The role and responsibilities of the Supervisory Body are outlined in the Code of Practice for DoLS (2008). In England the SB is most commonly the Local Authority, but could also be the Primary Care Trust. Meanwhile in Wales the SB will be either the Local Health Board or Welsh Ministers.
Mental Capacity Act (2005)
Legal terminology can often be confusing and hard to understand. In this blog, we explain some of the key terms and roles related to the…
In Terry Pratchett’s Going Postal, we meet the main character Moist von Lipwig as he tries to dig his way out of prison using a broken spoon. Just when he thinks he’s about to reach freedom, von Lipwig discovers that it isn’t the end at all, and that someone has hidden a brand-new spoon for him inside the wall in order that he carry on digging. This is because Lord Vetinari likes to provide ‘Occupational Therapy’ to all his inmates!
While Terry Pratchett’s wonderful satire doesn’t paint Occupational Therapy (OT) in a wholly positive light, though very entertaining, it does give some small insight into the sort of ‘purposeful activity’ that can be used to aid recovery, support identity and help people maintain cognitive and physical function.
If an adult in care can only select from a limited number of closed options, then do they really have what we might describe as ‘choice’?
Lucy Series argues that in many ways, we have come on a long way from the outmoded restrictive institutions of old. However, there are many new modern-age deprivations that have risen in their place. For example, many care homes will enforce a certain structure to the day in order to enable the cost-effective provision of meals, activities, and personal care support. In doing so, they are restricting natural choices and freedoms, while also enacting a system of close monitoring.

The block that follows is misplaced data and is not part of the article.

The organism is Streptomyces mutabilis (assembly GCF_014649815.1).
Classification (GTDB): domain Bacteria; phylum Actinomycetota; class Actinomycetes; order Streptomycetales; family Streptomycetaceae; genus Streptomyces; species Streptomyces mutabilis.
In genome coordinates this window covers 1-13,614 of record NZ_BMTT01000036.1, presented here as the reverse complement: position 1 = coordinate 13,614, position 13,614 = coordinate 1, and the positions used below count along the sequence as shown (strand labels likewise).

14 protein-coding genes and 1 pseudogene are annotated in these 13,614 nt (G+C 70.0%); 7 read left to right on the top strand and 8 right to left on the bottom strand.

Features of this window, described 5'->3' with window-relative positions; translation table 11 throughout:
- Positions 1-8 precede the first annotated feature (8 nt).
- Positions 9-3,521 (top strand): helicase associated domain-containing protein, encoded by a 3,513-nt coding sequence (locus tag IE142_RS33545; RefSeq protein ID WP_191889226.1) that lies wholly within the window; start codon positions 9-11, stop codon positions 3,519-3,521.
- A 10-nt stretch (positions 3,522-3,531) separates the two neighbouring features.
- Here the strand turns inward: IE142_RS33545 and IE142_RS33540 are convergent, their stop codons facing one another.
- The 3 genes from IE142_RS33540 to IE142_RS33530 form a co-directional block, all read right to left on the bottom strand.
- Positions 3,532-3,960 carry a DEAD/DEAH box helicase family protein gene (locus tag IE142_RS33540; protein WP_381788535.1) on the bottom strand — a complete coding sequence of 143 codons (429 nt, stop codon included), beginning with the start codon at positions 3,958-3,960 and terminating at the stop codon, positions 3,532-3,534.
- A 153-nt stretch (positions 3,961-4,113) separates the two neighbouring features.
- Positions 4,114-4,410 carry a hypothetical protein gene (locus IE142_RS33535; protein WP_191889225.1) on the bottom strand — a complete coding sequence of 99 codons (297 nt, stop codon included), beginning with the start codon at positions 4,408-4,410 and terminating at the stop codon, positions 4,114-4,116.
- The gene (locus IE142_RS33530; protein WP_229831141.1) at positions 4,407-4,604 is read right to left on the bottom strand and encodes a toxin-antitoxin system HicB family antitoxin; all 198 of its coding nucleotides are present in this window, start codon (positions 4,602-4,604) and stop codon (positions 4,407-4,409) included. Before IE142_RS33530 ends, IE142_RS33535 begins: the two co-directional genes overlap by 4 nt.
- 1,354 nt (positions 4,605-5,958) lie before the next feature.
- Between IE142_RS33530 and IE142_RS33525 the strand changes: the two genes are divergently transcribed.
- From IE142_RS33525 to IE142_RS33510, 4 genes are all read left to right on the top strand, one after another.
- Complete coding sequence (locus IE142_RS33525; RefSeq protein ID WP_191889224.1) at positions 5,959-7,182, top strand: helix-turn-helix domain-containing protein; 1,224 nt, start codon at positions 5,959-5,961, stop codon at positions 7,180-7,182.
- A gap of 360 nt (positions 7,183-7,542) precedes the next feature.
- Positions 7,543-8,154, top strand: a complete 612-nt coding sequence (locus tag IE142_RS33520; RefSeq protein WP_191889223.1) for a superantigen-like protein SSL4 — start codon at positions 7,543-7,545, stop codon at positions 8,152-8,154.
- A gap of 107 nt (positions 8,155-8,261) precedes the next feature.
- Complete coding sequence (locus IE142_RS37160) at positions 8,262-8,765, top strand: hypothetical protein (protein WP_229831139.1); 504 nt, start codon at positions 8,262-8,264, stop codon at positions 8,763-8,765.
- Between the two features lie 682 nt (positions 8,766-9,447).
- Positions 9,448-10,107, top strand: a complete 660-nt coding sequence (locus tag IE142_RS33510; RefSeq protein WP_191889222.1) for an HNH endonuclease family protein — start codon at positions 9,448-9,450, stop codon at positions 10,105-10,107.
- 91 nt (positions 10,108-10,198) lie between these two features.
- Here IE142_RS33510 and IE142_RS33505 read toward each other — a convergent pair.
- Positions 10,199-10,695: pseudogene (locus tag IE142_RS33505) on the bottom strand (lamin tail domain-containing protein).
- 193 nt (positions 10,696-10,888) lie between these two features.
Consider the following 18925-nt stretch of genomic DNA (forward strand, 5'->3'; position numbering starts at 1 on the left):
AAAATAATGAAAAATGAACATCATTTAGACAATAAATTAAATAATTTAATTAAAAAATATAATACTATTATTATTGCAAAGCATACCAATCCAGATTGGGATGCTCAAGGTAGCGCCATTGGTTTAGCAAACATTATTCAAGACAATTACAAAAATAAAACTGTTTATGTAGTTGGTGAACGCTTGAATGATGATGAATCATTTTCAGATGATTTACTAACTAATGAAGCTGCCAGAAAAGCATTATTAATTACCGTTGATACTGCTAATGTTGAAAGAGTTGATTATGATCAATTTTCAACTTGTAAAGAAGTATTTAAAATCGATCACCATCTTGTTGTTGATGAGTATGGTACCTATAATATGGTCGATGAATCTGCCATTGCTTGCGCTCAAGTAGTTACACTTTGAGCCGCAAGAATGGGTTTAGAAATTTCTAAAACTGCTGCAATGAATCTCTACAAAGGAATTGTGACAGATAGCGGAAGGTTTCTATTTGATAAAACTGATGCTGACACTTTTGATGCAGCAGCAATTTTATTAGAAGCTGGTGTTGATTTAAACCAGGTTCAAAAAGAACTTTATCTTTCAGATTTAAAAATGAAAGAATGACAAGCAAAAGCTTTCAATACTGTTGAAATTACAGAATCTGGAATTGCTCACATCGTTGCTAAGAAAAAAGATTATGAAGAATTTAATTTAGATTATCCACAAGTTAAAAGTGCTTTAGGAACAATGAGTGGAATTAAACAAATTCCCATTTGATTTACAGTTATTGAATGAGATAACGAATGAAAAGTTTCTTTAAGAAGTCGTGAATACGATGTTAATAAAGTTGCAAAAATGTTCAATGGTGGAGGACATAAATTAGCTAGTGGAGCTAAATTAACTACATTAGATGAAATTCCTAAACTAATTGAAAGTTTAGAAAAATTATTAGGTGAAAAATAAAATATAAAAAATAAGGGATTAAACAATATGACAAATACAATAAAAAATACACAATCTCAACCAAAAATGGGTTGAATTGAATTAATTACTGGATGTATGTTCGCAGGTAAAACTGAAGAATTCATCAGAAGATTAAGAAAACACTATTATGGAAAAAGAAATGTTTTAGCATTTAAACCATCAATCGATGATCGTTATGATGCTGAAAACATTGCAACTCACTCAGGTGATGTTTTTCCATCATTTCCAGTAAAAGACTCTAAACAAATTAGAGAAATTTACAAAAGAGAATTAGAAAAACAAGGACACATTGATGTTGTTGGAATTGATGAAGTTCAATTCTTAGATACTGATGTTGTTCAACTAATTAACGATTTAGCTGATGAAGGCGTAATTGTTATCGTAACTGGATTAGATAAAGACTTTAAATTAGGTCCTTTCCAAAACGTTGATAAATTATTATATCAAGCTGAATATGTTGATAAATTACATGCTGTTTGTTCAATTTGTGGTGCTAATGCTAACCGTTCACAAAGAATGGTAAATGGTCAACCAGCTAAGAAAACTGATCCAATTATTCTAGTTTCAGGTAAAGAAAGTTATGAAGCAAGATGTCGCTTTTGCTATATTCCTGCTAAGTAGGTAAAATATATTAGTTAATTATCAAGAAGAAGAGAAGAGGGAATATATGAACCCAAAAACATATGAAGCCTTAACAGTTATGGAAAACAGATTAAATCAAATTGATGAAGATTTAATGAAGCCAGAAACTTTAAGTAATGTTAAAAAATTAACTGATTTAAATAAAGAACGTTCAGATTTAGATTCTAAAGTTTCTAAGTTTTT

Surveillance has become a common part of everyday life. From CCTV and alarms to remote monitoring cameras and GPS tracking on mobile phones, there are so many different ways of tracking our movements and the things that we do.
A rule 1.2 representative is required when a Community Deprivation of Liberty Safeguards (DoLS) order is put in place. If the individual does not have an appropriate close friend or relative who is independent of their care and treatment to act as their rule 1.2 representative, then an independent advocate or paid representative may be required.
It’s estimated that the average person makes around 35,000 decisions every single day. While this may seem a huge number, many of these are ‘micro decisions’ that we make without even thinking; the sorts of things that might have required great effort during childhood, but which in adulthood require barely any conscious effort at all.
The role of a Relevant Person’s Representative (RPR) is to be an independent and impartial voice working on behalf of the relevant person under a Deprivation of Liberty Safeguards (DoLS) authorisation. They are there to support inclusion, knowledge, rights and promote the person’s voice within the DoLS process, performing a vital safeguarding role to help monitor its application. As part of this role, an RPR should raise a Section 21a challenge to the Court of Protection if the person they are representing voices an objection to DoLS.
In previous blogs, we have explored some of the many different elements required to assess mental capacity for a specific decision. This brings us then to the two stage test, which is composed of the functional and diagnostic steps that are then bound together as part of the causative nexus (the justifiable link).